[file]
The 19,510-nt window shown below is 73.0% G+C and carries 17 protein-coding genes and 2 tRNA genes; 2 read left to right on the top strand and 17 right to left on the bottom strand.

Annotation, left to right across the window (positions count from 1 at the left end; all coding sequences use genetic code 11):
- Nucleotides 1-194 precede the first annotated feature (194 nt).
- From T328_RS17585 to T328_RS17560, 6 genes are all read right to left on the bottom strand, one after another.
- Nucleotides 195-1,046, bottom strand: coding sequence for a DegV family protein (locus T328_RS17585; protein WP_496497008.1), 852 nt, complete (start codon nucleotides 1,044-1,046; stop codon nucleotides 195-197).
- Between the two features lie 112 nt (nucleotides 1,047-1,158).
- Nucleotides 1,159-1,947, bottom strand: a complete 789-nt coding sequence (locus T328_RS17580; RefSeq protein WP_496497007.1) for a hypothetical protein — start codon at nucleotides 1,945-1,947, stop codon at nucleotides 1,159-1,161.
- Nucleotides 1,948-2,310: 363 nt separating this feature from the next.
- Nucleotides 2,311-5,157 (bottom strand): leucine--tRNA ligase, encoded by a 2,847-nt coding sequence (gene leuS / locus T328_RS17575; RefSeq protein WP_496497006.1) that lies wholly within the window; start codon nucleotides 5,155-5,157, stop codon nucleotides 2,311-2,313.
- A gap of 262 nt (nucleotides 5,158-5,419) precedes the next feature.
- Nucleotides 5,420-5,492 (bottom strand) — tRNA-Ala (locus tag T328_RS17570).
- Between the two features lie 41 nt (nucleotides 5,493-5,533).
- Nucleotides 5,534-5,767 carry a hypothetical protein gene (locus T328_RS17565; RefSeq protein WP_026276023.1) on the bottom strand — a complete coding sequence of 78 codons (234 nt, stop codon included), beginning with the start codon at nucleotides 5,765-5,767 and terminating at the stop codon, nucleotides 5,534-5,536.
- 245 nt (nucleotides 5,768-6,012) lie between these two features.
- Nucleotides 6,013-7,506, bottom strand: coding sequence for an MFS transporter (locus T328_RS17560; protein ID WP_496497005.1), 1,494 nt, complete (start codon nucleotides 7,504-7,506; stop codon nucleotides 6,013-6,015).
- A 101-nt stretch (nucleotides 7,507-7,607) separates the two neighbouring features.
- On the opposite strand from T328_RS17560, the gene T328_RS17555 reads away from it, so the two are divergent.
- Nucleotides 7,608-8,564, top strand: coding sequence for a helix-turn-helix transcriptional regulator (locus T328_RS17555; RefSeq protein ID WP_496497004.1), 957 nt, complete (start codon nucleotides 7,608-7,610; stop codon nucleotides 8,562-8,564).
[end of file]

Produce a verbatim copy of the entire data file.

The 19,510-nt window shown below is 73.0% G+C and carries 17 protein-coding genes and 2 tRNA genes; 2 read left to right on the top strand and 17 right to left on the bottom strand.

Annotation, left to right across the window (positions count from 1 at the left end; all coding sequences use genetic code 11):
- Nucleotides 1-194 precede the first annotated feature (194 nt).
- From T328_RS17585 to T328_RS17560, 6 genes are all read right to left on the bottom strand, one after another.
- Nucleotides 195-1,046, bottom strand: coding sequence for a DegV family protein (locus T328_RS17585; protein WP_496497008.1), 852 nt, complete (start codon nucleotides 1,044-1,046; stop codon nucleotides 195-197).
- Between the two features lie 112 nt (nucleotides 1,047-1,158).
- Nucleotides 1,159-1,947, bottom strand: a complete 789-nt coding sequence (locus T328_RS17580; RefSeq protein WP_496497007.1) for a hypothetical protein — start codon at nucleotides 1,945-1,947, stop codon at nucleotides 1,159-1,161.
- Nucleotides 1,948-2,310: 363 nt separating this feature from the next.
- Nucleotides 2,311-5,157 (bottom strand): leucine--tRNA ligase, encoded by a 2,847-nt coding sequence (gene leuS / locus T328_RS17575; RefSeq protein WP_496497006.1) that lies wholly within the window; start codon nucleotides 5,155-5,157, stop codon nucleotides 2,311-2,313.
- A gap of 262 nt (nucleotides 5,158-5,419) precedes the next feature.
- Nucleotides 5,420-5,492 (bottom strand) — tRNA-Ala (locus tag T328_RS17570).
- Between the two features lie 41 nt (nucleotides 5,493-5,533).
- Nucleotides 5,534-5,767 carry a hypothetical protein gene (locus T328_RS17565; RefSeq protein WP_026276023.1) on the bottom strand — a complete coding sequence of 78 codons (234 nt, stop codon included), beginning with the start codon at nucleotides 5,765-5,767 and terminating at the stop codon, nucleotides 5,534-5,536.
- 245 nt (nucleotides 5,768-6,012) lie between these two features.
- Nucleotides 6,013-7,506, bottom strand: coding sequence for an MFS transporter (locus T328_RS17560; protein ID WP_496497005.1), 1,494 nt, complete (start codon nucleotides 7,504-7,506; stop codon nucleotides 6,013-6,015).
- A 101-nt stretch (nucleotides 7,507-7,607) separates the two neighbouring features.
- On the opposite strand from T328_RS17560, the gene T328_RS17555 reads away from it, so the two are divergent.
- Nucleotides 7,608-8,564, top strand: coding sequence for a helix-turn-helix transcriptional regulator (locus T328_RS17555; RefSeq protein ID WP_496497004.1), 957 nt, complete (start codon nucleotides 7,608-7,610; stop codon nucleotides 8,562-8,564).